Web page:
DADA: Deep Adversarial Data Augmentation
DADA: Deep Adversarial Data Augmentation for Extremely Low Data Regime Classification
See: https://arxiv.org/abs/1809.00981 CIFAR10, SVHN experiments in the cifar10-svhn folder CIFAR100 experiments in the cifar100 folder Tumor classification experiments in the folder DDSM
- Python 2.7 or Python 3.3+
- Theano >= 0.9.0
- Lasagne >= 0.1.0
All preprocessed data have been placed into the datasets folder, if you want to test on your own data set, just follow the format of the provided. The results including the training stage and generation stage will be found in the results folder.
For CIFAR10 experiments, train a model with n = 200 (200 samples per class), batch size = 100, with traditional data augmentation technique
Python train_cifar_svhn.py --batch_size 100 --dataset cifar10 --count 200 --aug
For CIFAR100 experiments, train a model with n = 200 (200 samples per class), batch size = 100, with traditional data augmentation technique
Python train_cifar100.py --batch_size 100 --dataset cifar100 --count 200 --aug
For SVHN experiments, train a model with n = 200 (200 samples per class), batch size = 100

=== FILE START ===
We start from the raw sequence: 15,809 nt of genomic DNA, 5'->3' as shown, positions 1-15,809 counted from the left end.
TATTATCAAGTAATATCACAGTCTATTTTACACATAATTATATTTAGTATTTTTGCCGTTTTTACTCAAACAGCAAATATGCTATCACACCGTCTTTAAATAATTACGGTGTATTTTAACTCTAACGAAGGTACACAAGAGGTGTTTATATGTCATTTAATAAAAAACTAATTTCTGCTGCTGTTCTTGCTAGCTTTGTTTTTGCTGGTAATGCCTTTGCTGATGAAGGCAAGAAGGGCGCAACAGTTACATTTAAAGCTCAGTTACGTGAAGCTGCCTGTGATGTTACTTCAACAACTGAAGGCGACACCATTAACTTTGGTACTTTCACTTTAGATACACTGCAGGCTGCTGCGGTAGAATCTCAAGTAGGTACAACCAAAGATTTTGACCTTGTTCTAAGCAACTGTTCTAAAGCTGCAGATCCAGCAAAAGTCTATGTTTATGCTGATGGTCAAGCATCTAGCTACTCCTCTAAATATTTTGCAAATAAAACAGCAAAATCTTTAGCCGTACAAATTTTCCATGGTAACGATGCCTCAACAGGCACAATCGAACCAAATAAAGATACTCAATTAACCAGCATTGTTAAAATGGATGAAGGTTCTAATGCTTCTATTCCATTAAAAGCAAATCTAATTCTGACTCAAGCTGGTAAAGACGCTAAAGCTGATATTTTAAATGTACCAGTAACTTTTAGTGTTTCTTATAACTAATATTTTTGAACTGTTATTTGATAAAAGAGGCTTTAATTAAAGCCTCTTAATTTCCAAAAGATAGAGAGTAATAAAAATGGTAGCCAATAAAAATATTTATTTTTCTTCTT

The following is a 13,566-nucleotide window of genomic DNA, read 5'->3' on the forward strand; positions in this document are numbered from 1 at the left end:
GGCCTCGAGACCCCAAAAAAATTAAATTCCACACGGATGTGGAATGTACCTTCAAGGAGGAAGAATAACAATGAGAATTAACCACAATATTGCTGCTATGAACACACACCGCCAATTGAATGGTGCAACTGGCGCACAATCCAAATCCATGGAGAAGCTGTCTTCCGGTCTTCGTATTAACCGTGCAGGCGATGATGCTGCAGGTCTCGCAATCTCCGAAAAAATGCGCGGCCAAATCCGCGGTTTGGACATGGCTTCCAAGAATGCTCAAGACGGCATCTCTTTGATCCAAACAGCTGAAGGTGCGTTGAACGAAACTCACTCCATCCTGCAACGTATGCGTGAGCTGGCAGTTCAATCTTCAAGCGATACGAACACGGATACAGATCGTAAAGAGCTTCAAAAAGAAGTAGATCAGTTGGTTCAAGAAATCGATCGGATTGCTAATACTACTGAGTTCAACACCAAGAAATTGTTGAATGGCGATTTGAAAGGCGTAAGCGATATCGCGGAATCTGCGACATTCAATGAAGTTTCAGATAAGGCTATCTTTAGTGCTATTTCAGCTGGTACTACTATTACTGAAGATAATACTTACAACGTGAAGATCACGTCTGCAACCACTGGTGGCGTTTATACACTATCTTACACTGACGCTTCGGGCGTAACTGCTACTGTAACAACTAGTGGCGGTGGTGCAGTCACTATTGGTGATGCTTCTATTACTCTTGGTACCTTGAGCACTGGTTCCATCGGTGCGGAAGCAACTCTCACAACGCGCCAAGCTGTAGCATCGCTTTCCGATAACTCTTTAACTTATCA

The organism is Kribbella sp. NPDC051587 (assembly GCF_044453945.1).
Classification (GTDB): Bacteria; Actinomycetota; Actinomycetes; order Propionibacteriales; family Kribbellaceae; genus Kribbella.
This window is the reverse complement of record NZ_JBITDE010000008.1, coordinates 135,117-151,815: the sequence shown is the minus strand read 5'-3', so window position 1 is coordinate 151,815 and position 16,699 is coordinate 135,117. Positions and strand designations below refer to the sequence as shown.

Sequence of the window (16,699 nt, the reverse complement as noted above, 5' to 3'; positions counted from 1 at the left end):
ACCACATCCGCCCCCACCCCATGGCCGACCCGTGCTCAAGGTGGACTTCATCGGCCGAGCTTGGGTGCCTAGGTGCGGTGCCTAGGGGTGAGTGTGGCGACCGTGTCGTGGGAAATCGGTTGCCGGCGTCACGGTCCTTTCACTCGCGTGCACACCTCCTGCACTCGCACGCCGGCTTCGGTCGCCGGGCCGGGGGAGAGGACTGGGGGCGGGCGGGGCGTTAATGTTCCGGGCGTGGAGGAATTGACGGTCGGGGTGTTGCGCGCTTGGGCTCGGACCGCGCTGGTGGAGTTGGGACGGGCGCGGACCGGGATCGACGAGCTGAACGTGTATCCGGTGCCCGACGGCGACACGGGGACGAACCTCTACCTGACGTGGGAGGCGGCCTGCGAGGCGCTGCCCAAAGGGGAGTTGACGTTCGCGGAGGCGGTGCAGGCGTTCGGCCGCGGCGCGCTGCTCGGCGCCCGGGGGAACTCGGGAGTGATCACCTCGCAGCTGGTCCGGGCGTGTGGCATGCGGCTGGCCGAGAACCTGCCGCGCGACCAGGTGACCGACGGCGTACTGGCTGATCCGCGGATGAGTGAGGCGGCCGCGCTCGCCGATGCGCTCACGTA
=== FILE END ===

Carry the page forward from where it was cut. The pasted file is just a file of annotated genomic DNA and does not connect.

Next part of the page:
Python train_cifar_svhn.py --batch_size 100 --dataset svhn --count 200
For tumor classification experiments, train a model with traditional data augmentation technique, batch size = 16
Python train_ddsm.py --batch_size 16 --dataset DDSM --aug
Generation and basic classifier
run the generation.py and classification.py
Emotion Recognition from Facial Expressions: Comparison with Transfer Learning (TL)
Transfer learning is often an effective choice for problems short of training data. But their effectiveness is limited when there are domain mismatches. Our proposed method shows competitive performance compared to other GAN-based augmentation techniques.
|TL (baseline)||vanilla GAN||Improved GAN||DADA|
Brain Signal Classification: No Domain Knowledge Can be Specified for Augmentation
The following table shows the performance advantage of DADA over the competitive CNN-SAE method in all nine subjects, with an average accuracy margin of 1.7 percent.
|Method||Sub. 1||Sub. 2||Sub. 3||Sub. 4||Sub. 5||Sub. 6||Sub. 7||Sub. 8||Sub. 9||Average|
Tumor Classification: Comparison with Other Learning-based Augmentation
The results shows the clear advantage of our approaches.
We heavily borrow the code from Improved-GAN